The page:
iPhone Orphans

From Beth Teitell:

What are you doing about this ongoing nagging problem?

Kids have always fought household rivals for their parents’ attention, of course. But competing against a phone attached to a kitchen wall or a newspaper is nothing compared with going head-to-head with Facebook or Angry Birds. No one has calculated the number of iPhone (or tablet or laptop) orphans. But children who dream of talking to or playing with their parents without mom or dad stealing a glance at a screen may find it increasingly difficult.

Almost half of Americans – 46 percent – now own smart phones, up from 35 percent last May, according to the Pew Research Center’s Internet & American Life Project. With the growing mobile connectivity has come increasing expectations from employers – and also from friends and family – that e-mails, texts, and tweets will be responded to immediately.

Toss in the siren call of ESPN’s ScoreCenter and it’s no wonder the kids are starting to push back, said Michael Rich, director of Children’s Hospital Boston’s Center on Media and Child Health.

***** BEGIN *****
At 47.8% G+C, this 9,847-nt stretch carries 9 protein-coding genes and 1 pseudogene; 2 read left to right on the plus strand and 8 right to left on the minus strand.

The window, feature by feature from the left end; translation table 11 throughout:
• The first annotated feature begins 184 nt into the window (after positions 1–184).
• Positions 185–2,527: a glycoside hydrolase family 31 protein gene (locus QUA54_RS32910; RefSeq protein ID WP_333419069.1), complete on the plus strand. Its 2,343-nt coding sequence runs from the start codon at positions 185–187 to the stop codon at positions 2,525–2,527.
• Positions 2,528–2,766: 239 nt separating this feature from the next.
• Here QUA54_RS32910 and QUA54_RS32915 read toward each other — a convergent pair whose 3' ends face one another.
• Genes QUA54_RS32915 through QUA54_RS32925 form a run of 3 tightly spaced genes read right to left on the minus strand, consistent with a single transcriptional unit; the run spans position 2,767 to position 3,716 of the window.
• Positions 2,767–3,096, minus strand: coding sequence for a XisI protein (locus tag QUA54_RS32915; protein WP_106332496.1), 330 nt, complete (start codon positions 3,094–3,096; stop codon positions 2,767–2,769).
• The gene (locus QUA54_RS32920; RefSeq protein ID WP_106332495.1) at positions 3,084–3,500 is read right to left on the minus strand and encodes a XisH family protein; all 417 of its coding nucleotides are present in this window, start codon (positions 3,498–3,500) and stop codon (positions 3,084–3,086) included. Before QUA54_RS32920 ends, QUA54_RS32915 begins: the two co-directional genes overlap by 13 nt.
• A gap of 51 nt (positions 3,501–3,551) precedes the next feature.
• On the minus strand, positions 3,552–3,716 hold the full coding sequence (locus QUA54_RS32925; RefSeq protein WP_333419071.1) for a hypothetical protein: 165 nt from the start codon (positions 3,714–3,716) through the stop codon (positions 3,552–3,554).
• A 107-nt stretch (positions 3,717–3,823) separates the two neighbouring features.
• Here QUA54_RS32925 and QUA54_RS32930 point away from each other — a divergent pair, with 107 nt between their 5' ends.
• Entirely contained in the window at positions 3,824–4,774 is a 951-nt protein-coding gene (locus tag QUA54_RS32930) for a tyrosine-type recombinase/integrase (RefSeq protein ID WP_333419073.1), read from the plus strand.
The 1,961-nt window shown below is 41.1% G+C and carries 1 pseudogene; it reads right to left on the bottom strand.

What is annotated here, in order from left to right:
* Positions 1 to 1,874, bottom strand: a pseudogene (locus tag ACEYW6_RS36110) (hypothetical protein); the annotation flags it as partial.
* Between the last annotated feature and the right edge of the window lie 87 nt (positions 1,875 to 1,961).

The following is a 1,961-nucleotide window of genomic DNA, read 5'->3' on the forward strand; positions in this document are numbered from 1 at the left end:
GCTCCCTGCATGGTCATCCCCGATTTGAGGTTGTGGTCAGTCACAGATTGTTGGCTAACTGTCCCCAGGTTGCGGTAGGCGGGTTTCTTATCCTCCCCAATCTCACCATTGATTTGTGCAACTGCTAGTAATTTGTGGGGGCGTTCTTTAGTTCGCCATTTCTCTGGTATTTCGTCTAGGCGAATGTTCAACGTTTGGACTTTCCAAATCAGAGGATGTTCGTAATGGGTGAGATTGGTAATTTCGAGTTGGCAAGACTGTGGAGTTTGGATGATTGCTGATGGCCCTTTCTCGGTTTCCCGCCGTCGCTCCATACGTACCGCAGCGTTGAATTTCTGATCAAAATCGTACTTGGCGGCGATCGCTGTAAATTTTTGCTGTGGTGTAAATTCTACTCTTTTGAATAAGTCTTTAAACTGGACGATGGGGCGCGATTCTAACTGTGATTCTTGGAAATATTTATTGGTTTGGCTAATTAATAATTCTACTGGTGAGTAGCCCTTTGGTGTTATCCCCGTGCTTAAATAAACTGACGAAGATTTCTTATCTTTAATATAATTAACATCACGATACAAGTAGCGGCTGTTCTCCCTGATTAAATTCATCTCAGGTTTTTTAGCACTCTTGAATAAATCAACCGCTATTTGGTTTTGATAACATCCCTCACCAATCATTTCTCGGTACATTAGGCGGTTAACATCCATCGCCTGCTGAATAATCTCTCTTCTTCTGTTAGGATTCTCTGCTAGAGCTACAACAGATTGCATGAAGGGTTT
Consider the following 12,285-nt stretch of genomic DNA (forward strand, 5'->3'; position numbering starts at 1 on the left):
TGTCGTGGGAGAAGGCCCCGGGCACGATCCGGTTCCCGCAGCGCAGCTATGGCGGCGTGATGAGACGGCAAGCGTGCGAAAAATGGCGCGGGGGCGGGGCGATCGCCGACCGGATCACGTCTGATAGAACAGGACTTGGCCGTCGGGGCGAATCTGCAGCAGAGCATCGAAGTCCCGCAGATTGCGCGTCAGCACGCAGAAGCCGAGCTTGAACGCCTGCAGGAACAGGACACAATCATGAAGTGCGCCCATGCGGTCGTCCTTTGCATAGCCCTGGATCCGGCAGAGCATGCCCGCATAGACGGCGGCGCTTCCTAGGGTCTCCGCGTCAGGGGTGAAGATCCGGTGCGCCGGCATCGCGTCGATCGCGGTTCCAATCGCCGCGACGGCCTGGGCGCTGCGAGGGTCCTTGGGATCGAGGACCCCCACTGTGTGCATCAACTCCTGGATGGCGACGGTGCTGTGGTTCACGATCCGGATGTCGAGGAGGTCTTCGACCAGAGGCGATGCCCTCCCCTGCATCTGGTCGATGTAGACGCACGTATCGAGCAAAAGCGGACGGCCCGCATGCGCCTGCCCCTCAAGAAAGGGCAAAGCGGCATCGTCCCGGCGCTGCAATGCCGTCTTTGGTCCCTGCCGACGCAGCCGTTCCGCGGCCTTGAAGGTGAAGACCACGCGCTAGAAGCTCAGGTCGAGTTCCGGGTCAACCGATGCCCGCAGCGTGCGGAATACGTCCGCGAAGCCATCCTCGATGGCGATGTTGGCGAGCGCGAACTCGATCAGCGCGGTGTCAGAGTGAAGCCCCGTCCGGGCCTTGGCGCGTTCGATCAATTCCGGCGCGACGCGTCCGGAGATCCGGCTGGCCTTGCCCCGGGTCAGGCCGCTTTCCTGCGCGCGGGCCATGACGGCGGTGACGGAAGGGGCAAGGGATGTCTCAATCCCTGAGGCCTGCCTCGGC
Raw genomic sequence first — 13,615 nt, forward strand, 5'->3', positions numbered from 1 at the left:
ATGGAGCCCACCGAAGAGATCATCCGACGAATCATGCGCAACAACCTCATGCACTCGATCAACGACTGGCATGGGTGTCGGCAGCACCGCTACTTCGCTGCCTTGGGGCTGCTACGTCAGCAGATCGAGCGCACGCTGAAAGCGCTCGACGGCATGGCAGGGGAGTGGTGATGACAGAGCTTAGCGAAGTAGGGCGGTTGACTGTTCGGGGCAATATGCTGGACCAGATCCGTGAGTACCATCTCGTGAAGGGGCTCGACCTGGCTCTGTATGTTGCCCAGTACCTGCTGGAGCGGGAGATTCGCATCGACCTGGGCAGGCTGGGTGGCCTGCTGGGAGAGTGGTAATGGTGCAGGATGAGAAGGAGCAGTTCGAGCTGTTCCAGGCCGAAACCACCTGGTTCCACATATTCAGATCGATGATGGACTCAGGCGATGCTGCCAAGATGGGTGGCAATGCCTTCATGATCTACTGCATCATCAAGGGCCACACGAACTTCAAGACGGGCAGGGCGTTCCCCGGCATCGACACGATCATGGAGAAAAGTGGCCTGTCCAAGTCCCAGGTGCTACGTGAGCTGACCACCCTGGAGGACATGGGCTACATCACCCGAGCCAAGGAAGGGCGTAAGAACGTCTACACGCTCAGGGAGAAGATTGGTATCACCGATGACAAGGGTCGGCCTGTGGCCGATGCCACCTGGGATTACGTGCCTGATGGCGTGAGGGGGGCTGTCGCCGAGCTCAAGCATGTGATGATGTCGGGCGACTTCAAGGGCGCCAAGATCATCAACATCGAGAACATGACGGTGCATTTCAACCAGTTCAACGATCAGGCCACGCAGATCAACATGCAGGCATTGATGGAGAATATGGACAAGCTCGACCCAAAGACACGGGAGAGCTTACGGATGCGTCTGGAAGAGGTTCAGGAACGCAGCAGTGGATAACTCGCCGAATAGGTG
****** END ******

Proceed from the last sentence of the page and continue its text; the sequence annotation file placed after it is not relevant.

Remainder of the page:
He sees patients, particularly adolescents, who throw their parents own digital addiction right back at them. “Why should I disconnect when you don’t?’’ they ask.

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  • Ray

    Scot,

    We turn off all electronics in my house at 7:15 except on Saturday nights during college football season (BOOMER SOONER). As a pastor in the digital age I am in front of a computer, on my iphone, or dealing with some sort of technology often. My wife and I feel that for the health of our relationship, and for us to be totally present, we practice an evening “fast” of technology. It was hard at first, but I do not even notice it now.

  • Ray

    By electronics I mean phone, tv, internet etc.

  • Nate

    Here is a great personal story from a friend of mine about this very issue. http://keithdanielmiller.wordpress.com/2012/08/16/youve-got-a-little-something-in-your-eye/

  • http://bookwi.se Adam Shields

    I think this is getting over blown by many people. When you look at the time spent with kids it is way up by fathers and not much down for mothers, in spite of the fact that women are now much more likely to be in the work force.

    Do parents spend a lot of time on the phone at the park? Yes. But I think that is more because we have a cultural assumption that kids can’t play at the park by themselves than anything else. When I was a kids my parents did not take me to the park. And I did not expect them to be the one that primarily played with me when we did go to the park. Yes my parents played with me. But in general kids want to play with other kids. They want their parents to pay attention to them playing. But parents should not be continually demeaned because they are at the park with their kids while on the phone. That phone probably is at least part of the reason why they are able to be at the park.

  • Barb

    my post about a Dad texting while standing in the pool should applies here more.